It took me eight years, but I finally set foot in Eastern Washington. That part of the state felt like a peaceful and beautiful place to live, though not “evergreen” at all.
From the campus of Washington State University atop College Hill in Pullman, I admired an expansive view of rolling hills and vast blue skies that reminded me a bit of southwestern Spain.
While the landscape was unfamiliar to me, Seattle residents who studied in this college town will quickly relate to the landmarks I sketched. The “Cougar Pride” statue standing 15-feet tall outside Martin Stadium was dedicated in 2008 and preserves the tradition of Butch, once the school’s live mascot. The Cougar Cottage bar (also known as “The Coug”) may bring back memories of “open-to-close” drinking marathons, as it’s been the watering hole of choice for many WSU students since the 1930s.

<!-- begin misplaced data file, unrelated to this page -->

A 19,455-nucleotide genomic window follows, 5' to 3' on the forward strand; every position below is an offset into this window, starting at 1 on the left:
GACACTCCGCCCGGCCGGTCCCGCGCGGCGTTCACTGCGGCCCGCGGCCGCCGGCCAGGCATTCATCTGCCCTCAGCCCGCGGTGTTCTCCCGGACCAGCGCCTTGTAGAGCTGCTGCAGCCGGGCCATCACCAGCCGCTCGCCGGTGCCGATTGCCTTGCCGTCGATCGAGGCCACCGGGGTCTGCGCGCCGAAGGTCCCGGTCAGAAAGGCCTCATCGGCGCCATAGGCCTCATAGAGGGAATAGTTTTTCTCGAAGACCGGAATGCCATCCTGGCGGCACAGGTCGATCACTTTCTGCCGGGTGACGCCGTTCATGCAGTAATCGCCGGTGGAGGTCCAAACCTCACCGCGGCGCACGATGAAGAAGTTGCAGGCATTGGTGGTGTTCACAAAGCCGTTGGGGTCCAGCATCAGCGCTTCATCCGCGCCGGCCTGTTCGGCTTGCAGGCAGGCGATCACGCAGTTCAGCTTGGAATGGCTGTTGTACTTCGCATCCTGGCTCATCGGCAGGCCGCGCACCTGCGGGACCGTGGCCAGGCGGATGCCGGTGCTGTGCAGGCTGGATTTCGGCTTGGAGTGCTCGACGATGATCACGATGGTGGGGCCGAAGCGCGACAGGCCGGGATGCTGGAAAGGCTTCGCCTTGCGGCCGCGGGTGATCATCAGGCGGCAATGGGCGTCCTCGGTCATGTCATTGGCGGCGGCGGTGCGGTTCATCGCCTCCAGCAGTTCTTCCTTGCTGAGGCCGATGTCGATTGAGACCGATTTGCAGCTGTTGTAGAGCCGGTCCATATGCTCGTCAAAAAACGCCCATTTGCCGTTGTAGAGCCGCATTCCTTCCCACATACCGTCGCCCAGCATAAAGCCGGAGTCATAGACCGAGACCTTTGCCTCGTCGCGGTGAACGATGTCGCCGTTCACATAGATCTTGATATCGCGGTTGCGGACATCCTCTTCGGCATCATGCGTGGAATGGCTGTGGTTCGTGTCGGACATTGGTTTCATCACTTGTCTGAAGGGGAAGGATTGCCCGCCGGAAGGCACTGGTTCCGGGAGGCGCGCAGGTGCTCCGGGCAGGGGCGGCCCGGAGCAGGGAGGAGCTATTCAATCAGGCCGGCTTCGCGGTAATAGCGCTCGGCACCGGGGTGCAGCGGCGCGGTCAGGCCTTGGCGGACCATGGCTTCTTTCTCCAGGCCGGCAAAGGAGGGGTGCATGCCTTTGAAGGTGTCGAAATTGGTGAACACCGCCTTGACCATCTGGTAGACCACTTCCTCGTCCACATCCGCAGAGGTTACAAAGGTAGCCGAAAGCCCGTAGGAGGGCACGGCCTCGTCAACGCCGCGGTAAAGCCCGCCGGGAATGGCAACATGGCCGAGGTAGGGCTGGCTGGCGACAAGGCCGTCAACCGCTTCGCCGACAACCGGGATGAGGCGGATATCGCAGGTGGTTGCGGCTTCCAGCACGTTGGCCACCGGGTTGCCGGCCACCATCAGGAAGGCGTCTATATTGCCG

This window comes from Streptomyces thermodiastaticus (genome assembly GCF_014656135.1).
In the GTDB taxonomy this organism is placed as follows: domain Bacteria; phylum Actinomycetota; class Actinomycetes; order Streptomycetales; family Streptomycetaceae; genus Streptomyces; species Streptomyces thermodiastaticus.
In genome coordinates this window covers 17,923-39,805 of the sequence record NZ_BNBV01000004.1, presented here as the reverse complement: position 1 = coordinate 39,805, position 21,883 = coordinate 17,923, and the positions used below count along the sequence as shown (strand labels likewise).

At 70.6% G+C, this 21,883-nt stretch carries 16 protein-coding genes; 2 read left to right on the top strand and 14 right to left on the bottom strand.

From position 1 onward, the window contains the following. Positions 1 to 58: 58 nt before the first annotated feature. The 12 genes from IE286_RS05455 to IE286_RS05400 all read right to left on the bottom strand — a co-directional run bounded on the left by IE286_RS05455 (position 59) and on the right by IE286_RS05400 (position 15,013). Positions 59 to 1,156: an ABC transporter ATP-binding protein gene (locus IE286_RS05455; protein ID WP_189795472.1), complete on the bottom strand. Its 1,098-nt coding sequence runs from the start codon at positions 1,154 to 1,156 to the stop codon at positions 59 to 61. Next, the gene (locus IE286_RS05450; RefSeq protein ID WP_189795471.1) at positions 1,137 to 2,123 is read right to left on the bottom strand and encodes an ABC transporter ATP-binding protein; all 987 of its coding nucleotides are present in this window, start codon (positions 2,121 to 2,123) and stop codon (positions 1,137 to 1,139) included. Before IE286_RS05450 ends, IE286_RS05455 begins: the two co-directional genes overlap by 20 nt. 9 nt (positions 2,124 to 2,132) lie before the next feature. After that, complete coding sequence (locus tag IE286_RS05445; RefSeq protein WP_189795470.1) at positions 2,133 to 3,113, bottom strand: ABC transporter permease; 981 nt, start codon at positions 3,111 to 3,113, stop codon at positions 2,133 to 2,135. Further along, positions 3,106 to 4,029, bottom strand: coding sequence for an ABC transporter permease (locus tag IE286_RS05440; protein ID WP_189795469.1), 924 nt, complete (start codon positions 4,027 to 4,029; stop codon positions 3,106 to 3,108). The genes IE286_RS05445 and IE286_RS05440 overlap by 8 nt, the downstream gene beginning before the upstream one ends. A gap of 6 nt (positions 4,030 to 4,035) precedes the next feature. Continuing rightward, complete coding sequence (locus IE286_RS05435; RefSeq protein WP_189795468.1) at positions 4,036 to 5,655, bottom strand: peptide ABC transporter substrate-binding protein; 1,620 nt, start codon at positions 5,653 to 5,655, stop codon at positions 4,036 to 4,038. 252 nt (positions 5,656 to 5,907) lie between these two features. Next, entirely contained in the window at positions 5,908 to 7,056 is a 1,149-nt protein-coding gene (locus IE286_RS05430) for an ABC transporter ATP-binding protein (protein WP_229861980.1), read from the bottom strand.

Now that I’ve been to Pullman, that Huskies versus Cougs rivalry I’ve heard about for years is making more sense. I wouldn’t want to take sides, but one thing is true: The Cougs have the bigger statue.
The walls and tables inside The Coug double as a giant scrapbook of sketched and written memories. Owner Bob Cady said the graffiti is a tradition that predates Sharpies, when students used their pocket knives to etch their names onto the walls.